We saw it with the Reverend Wright stuff during the primary, and we saw it again this weekend. Just at the peak of what seems to be an organized push to make Obama seem extreme, he steps very publicly to claim the moderate ground. And because he sounds so good doing it, the average American says to himself, "THIS is the guy who's supposed to be so extreme?" And in winning the I'm-Less-Extreme-Than-You game, he wins the day.

For their part, the students handled themselves beautifully. Most were vocally supportive of the President's willingness to speak to them. Some participated in silent, symbolic protests (such as mortarboard drawings), but were nonetheless respectful. Even those who chose to boycott and protest outside were, by most accounts, peaceful.

The real trouble-makers were the non-students. They were the followers of a guy named Randall Terry who used this commencement as a chance to try to "shock teh conscience". They flew airplane banners of aborted fetuses. They drove truck-sized advertisements of aborted fetuses. They carried posters of (you guessed it) aborted fetuses. They pushed strollers with dolls covered in fake blood. Only three people made trouble during the actual speech, and NONE of them were students. Moreover, those protesters were shouted down with chants of "We Are ND" and "We Love ND".

For a better summary, I encourage you to check out Mr. Stewart:

The Daily Show With Jon StewartM - Th 11p / 10c
Daily Show
Full Episodes
Economic CrisisPolitical Humor

Bravo, ND...


Why Sportscenter Pisses Me Off

All I ask of Sportscenter is equal time.

I don't care if the bulk of your staff is clueless about hockey. Feign interest, pull together some clips, and let the post-game interviews do the talking for you.

I get that at this time of year, both basketball and hockey are in the midst of the playoffs. But for God's sake...for the sake of this still-thawing Michiganian...for the sake of many people who live above the Mason-Dixon line...I just ask for some equal airtime for hockey.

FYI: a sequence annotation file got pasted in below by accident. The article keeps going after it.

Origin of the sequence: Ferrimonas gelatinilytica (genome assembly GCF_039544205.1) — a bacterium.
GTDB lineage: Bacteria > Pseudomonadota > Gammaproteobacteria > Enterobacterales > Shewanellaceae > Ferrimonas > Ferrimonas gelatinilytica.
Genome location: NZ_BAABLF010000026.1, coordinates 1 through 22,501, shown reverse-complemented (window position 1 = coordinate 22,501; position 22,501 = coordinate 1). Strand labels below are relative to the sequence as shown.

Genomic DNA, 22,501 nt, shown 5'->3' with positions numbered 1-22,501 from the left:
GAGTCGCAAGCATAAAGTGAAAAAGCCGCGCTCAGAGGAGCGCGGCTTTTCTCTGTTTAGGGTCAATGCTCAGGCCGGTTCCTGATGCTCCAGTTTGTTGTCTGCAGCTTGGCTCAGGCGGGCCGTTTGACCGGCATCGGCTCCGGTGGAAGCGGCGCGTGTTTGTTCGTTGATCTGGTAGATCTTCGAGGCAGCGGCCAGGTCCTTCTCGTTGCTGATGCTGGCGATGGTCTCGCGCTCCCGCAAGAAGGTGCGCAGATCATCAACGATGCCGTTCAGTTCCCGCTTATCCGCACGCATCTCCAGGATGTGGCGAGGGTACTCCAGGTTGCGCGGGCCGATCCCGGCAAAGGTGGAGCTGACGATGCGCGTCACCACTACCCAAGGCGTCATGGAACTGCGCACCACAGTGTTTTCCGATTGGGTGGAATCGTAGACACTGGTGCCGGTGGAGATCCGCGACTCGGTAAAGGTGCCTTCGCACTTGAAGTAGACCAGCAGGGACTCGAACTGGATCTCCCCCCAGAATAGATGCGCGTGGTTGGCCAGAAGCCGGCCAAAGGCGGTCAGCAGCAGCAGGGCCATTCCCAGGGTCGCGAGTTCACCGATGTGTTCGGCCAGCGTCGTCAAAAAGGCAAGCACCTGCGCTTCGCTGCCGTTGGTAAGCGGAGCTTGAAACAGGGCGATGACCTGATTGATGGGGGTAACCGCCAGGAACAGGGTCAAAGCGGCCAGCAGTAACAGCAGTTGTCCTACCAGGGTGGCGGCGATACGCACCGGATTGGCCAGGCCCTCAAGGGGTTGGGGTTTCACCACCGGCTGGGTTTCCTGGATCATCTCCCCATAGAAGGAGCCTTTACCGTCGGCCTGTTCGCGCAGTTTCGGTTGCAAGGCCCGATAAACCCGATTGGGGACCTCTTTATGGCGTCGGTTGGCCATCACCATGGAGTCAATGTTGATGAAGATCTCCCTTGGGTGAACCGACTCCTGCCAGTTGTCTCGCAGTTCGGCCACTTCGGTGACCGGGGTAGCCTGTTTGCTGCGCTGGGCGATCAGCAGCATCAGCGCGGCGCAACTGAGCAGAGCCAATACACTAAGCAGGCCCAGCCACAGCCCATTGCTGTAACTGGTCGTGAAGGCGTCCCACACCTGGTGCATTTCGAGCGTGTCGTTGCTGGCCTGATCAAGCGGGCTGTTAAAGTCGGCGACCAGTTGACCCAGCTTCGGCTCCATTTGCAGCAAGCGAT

Last night, 20,000 fans packed into The Joe to watch one of the most storied rivalries in sports history play itself out. The game went into Overtime after a blazingly-fast 3rd period tie by the Blackhawks. The Wings won the game with a fucking textbook 3-on-1 play to smash the puck at a thousand miles an hour past a stunned Khabibulin, who to his credit made a valiant effort to stop a puck he couldn't see. The checking was furious. Abdelkader threw a Blackhawk judo-style to the ice. The Hawks played as fast and hard as I have ever seen a team play, and the Wings broke their back through attention to detail.

But this morning, as I blazed away on the exercise bike watching Sportscenter, I noticed the next 2 stories in the queue were the Lakers/Nuggets game, followed by the Blackhawks/Wings.

I had 15 minutes left of my 30 minute torture.

11 minutes and 38 seconds were taken by the basketball game. As "highlights" they showed what amounted to every fucking basket scored in the 105-103 game, and some of the baskets they showed from 3 or 4 angles. Then, the showed Kobe Bryant's bragging throughout an entire post-game interview. Then, the Sportscenter talking heads went on about every shove, push, bump and uncalled foul. Then, more highlights of bumping, pushing and uncalled fouls. Then some final words about the game from the talking heads. This was Game 1, by the way.

Then, they cut away from the talking heads to 2 guys who talked about the Wings game. They gave Game 2 of this series 3 minutes and 40 seconds. They showed all 5 goals of the game, one after the other, from one angle, just once, in rapid succession. Thy provided us with a closeup of Osgood, and a post-game closeup of Byfuglien looking mopey. Then, on to baseball. No post-game interviews. No talking head analysis.

THEN...during the Top 10 plays segment, they showed 1 from the Nuggets game, and 6 fucking dumb-assed baseball plays whereby a fielder runs and makes a diving catch. ALL THOSE PLAY LOOK THE FUCKING SAME. Just some fielder, like every other fielder in fucking every baseball game played yesterday who ran and made a diving catch. I swear, they just randomly pick 5 or 6 of those and throw them up there. AND IT'S NOT EVEN THE PLAYOFFS.